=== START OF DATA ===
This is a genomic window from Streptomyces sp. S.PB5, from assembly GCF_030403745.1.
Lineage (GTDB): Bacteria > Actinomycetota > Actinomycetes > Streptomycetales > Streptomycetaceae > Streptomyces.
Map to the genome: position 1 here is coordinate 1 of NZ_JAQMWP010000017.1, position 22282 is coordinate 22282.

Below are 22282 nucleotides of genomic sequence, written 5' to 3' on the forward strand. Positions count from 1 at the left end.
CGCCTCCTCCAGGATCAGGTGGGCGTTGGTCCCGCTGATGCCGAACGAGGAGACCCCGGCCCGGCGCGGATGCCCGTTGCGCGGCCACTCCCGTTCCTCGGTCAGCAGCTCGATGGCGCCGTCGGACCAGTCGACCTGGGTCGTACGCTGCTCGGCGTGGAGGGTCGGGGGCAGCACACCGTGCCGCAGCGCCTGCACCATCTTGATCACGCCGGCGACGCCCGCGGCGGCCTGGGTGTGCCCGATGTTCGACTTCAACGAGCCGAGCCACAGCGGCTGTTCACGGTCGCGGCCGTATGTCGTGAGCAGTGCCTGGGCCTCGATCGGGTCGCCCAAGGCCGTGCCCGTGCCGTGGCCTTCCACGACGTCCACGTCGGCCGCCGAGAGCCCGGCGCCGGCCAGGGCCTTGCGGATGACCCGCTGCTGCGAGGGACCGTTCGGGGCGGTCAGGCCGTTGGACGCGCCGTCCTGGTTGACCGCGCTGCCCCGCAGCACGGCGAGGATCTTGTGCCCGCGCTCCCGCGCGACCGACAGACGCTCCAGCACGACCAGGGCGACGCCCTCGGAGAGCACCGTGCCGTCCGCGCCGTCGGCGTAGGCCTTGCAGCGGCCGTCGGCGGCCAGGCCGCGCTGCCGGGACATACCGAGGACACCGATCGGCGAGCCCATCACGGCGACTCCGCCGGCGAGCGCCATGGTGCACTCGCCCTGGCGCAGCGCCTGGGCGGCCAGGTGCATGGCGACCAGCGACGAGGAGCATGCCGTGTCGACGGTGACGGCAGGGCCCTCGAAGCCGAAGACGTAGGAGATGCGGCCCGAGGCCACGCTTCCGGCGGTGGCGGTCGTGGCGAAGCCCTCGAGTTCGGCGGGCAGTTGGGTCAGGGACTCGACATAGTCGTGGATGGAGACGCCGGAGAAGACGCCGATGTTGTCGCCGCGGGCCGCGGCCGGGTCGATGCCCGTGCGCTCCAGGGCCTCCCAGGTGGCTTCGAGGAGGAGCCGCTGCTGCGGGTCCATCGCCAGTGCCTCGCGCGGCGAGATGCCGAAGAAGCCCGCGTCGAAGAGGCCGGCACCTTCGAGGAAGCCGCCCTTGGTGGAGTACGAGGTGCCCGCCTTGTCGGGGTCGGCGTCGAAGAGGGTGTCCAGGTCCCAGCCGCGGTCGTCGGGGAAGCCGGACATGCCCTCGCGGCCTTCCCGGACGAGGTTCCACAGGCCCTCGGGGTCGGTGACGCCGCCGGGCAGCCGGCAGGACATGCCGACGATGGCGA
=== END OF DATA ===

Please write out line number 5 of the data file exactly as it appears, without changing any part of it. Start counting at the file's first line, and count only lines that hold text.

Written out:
CGCCTCCTCCAGGATCAGGTGGGCGTTGGTCCCGCTGATGCCGAACGAGGAGACCCCGGCCCGGCGCGGATGCCCGTTGCGCGGCCACTCCCGTTCCTCGGTCAGCAGCTCGATGGCGCCGTCGGACCAGTCGACCTGGGTCGTACGCTGCTCGGCGTGGAGGGTCGGGGGCAGCACACCGTGCCGCAGCGCCTGCACCATCTTGATCACGCCGGCGACGCCCGCGGCGGCCTGGGTGTGCCCGATGTTCGACTTCAACGAGCCGAGCCACAGCGGCTGTTCACGGTCGCGGCCGTATGTCGTGAGCAGTGCCTGGGCCTCGATCGGGTCGCCCAAGGCCGTGCCCGTGCCGTGGCCTTCCACGACGTCCACGTCGGCCGCCGAGAGCCCGGCGCCGGCCAGGGCCTTGCGGATGACCCGCTGCTGCGAGGGACCGTTCGGGGCGGTCAGGCCGTTGGACGCGCCGTCCTGGTTGACCGCGCTGCCCCGCAGCACGGCGAGGATCTTGTGCCCGCGCTCCCGCGCGACCGACAGACGCTCCAGCACGACCAGGGCGACGCCCTCGGAGAGCACCGTGCCGTCCGCGCCGTCGGCGTAGGCCTTGCAGCGGCCGTCGGCGGCCAGGCCGCGCTGCCGGGACATACCGAGGACACCGATCGGCGAGCCCATCACGGCGACTCCGCCGGCGAGCGCCATGGTGCACTCGCCCTGGCGCAGCGCCTGGGCGGCCAGGTGCATGGCGACCAGCGACGAGGAGCATGCCGTGTCGACGGTGACGGCAGGGCCCTCGAAGCCGAAGACGTAGGAGATGCGGCCCGAGGCCACGCTTCCGGCGGTGGCGGTCGTGGCGAAGCCCTCGAGTTCGGCGGGCAGTTGGGTCAGGGACTCGACATAGTCGTGGATGGAGACGCCGGAGAAGACGCCGATGTTGTCGCCGCGGGCCGCGGCCGGGTCGATGCCCGTGCGCTCCAGGGCCTCCCAGGTGGCTTCGAGGAGGAGCCGCTGCTGCGGGTCCATCGCCAGTGCCTCGCGCGGCGAGATGCCGAAGAAGCCCGCGTCGAAGAGGCCGGCACCTTCGAGGAAGCCGCCCTTGGTGGAGTACGAGGTGCCCGCCTTGTCGGGGTCGGCGTCGAAGAGGGTGTCCAGGTCCCAGCCGCGGTCGTCGGGGAAGCCGGACATGCCCTCGCGGCCTTCCCGGACGAGGTTCCACAGGCCCTCGGGGTCGGTGACGCCGCCGGGCAGCCGGCAGGACATGCCGACGATGGCGA